Updated: Feb 3
Directed by: #MateoVega
Written by: #MateoVega
As one of the shorts to be screened this year at the International Film Festival Rotterdam, Mateo Vega creates a mix of mourning and activism, surging club visuals blaring besides vacuous ghost-cities. His short film There Is a Ghost of Me (2021) is only six minutes long, but it contains more power and nuance than most short films. Non-narrative, the film is a set of impressions that slide and traject and collide in defiant memory of ghosts: ghosts of the past that range from fascism, urban ruins, and the artist himself, who throughout the film reminds us that ‘There is a ghost of me’, one who ‘never looks back’.
The opening image presents a face subsumed in darkness - only momentarily lit-up by a passing light, like a train moving in front of him. This very same sequence reappears near the end of the film, framing the work as a delirium of memories passing over both the artist and the viewer. Memories so intricately tied to hauntings, to ghosts. Footage (taken from Washington, Lima and Amsterdam) includes political demonstrations and mixed-media metaphors, such as slides which look like they’ve been taken from a dentist’s journal; teeth rotting and torn from the roots, which the artist in voice-over likens to the resurgence of fascism in an age where we thought fascism was long gone, the promises of neoliberalism driving the West towards a white, pearly smile of progress. Such a smile is rotting, cavity-ridden; the film then melds into nocturnal city streets, tunnels, abandoned houses which are said to ‘whisper about the past’ - cut to a set of derelict construction sites, modern ruins that resonate with the central image of ghosts; construction sites are likewise buildings in-between being bodied and spectral, only half-made. The footage is beautifully sourced from Vega himself and his cinematographer Ravi Breukers; both compel the short film with an incredible momentum that is trance-like but also dynamic, building in pace and rhythm through masterful editing; culminating with a dizzying drive through the cityscapes, accelerated until the landscape rushes past in sepia red like a world on fire.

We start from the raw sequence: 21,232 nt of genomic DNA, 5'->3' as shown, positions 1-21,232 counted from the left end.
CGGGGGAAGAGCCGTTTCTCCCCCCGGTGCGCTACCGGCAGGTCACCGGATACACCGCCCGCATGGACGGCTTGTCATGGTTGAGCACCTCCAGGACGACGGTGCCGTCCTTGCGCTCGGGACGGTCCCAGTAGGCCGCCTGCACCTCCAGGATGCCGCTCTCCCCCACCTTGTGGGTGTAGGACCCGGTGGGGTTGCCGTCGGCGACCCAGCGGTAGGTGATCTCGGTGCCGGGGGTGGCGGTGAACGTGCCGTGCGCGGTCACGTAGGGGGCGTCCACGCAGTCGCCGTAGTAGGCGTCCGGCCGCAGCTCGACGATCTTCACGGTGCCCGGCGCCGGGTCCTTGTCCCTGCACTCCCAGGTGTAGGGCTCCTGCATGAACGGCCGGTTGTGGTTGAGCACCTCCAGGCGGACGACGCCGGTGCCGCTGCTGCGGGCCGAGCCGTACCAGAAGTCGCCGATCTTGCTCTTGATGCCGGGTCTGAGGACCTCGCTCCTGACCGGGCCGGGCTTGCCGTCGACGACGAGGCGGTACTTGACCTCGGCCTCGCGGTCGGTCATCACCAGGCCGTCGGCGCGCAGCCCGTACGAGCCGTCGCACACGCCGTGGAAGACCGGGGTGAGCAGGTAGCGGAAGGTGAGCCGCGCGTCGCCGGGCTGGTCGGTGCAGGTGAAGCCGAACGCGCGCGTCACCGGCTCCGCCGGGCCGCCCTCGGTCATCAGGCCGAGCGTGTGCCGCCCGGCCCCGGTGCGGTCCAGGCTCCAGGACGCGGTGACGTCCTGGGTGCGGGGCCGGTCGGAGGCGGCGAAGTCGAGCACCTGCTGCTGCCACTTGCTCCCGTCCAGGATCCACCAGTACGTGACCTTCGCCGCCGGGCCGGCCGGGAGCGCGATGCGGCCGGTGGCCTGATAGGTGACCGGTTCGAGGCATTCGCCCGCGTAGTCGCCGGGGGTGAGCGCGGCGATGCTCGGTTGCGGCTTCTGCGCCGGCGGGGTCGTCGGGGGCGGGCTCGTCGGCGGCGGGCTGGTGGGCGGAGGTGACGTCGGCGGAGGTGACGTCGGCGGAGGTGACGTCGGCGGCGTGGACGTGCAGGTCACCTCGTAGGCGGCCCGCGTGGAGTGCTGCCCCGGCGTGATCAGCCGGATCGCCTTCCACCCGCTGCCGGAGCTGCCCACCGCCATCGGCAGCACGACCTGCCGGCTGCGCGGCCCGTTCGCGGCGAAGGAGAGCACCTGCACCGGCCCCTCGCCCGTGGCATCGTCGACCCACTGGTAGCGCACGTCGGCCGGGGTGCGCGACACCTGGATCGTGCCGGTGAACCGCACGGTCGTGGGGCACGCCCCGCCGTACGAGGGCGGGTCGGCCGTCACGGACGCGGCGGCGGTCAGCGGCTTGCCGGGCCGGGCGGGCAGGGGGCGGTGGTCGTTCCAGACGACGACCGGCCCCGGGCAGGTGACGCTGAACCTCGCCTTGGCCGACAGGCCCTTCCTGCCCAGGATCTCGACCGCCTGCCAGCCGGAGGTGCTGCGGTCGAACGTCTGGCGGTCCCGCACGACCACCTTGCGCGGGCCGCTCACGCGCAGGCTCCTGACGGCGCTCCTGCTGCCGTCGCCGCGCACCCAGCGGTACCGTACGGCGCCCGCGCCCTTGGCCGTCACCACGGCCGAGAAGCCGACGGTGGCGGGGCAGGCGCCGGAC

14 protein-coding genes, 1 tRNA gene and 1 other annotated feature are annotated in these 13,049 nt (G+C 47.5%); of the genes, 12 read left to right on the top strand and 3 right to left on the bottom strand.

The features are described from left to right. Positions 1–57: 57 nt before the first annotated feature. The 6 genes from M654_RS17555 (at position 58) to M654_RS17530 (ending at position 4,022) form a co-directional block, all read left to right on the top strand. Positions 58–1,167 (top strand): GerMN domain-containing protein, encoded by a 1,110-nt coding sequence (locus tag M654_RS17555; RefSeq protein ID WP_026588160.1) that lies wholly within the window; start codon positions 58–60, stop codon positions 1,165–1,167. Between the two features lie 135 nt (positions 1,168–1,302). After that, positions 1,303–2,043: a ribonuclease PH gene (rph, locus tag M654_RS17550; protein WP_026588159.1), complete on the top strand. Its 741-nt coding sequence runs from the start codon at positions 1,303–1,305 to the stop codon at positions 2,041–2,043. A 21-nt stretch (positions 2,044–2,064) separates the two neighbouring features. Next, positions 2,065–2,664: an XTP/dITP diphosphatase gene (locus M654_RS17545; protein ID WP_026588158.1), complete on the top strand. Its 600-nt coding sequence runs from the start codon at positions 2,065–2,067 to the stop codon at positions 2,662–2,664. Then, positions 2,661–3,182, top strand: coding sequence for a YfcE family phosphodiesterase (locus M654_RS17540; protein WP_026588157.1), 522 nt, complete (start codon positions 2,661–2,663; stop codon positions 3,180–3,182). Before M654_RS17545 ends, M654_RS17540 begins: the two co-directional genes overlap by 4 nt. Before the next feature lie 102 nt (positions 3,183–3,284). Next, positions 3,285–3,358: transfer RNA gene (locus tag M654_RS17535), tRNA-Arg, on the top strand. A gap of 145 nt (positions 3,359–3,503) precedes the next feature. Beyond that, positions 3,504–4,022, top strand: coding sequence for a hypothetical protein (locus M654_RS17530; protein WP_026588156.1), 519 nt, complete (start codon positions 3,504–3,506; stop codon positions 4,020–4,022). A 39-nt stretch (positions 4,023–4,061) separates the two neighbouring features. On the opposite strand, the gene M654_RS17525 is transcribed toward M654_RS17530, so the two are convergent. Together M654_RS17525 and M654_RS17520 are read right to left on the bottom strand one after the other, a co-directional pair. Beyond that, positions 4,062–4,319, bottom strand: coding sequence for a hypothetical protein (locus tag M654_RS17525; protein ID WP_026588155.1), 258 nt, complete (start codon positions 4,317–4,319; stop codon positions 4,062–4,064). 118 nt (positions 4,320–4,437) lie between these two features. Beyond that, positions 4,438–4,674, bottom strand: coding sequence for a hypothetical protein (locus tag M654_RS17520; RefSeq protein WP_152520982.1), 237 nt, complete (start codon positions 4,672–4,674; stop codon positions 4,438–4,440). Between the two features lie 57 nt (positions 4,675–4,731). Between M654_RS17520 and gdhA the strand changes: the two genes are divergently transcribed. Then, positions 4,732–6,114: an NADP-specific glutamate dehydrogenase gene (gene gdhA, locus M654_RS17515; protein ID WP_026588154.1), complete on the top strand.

Sometimes filmmakers can over-play the look of celluloid; its scratches become part of a nostalgic fetish. But There Is a Ghost of Me is all the more powerful due to the fragility of the medium, the ephemerality of chemical film itself so prone to fading over the years; images scratched and inscribed by time. In fact Vega has even scribbled over some of the faces in his film, a whirling white ball of anonymity like a cloud robbing these urban inhabitants of identity, masking their faces, transforming them into living ghosts, helpless and passive in the wreckage of lost futures. The last scene, a calm after the storm; a man examining a pile of debris on the street, trying to figure out how to sort through and deal with this heap of broken images. Vega’s film deserves attention, short but visceral; preoccupied with a past that is painful to look at, as well as a future that may or may not arrive.